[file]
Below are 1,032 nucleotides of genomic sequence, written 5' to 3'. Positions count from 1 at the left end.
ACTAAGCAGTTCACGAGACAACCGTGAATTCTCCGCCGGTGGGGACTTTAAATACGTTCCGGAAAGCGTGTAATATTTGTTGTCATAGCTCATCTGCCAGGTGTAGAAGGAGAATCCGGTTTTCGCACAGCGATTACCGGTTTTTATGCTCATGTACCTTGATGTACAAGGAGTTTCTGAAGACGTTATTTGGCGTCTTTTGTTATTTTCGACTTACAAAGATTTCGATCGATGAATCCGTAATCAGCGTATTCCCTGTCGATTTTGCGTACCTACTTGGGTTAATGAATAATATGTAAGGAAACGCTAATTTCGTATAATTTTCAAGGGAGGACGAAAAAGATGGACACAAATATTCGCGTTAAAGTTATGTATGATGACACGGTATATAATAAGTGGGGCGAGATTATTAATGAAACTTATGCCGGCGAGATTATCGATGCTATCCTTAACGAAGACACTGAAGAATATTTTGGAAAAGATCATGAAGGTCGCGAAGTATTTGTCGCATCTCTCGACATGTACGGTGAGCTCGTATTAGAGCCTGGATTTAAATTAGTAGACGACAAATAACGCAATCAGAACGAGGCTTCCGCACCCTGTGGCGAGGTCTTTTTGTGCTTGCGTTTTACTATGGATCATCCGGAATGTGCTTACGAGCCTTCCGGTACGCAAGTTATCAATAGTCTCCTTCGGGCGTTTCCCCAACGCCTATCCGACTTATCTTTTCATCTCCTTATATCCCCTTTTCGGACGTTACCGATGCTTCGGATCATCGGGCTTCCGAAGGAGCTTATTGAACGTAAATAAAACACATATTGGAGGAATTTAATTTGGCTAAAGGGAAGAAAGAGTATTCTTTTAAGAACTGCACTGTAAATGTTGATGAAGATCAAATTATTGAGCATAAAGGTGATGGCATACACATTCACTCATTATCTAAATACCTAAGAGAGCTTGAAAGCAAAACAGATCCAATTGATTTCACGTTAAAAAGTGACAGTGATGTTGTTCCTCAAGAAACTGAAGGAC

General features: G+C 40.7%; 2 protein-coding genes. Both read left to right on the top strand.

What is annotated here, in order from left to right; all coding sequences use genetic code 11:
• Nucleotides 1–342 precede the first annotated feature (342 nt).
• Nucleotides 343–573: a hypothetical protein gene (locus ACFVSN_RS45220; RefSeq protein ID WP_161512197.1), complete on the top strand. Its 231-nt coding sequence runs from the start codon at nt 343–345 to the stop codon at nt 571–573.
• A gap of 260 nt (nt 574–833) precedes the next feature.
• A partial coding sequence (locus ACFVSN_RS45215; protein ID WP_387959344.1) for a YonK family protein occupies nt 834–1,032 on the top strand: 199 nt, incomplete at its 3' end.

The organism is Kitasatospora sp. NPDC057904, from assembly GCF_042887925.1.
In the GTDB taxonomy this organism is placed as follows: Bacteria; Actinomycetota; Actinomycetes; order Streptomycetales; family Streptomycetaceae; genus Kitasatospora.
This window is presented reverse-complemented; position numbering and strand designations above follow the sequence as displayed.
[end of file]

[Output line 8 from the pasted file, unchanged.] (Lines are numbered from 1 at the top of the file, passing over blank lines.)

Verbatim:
• A partial coding sequence (locus ACFVSN_RS45215; protein ID WP_387959344.1) for a YonK family protein occupies nt 834–1,032 on the top strand: 199 nt, incomplete at its 3' end.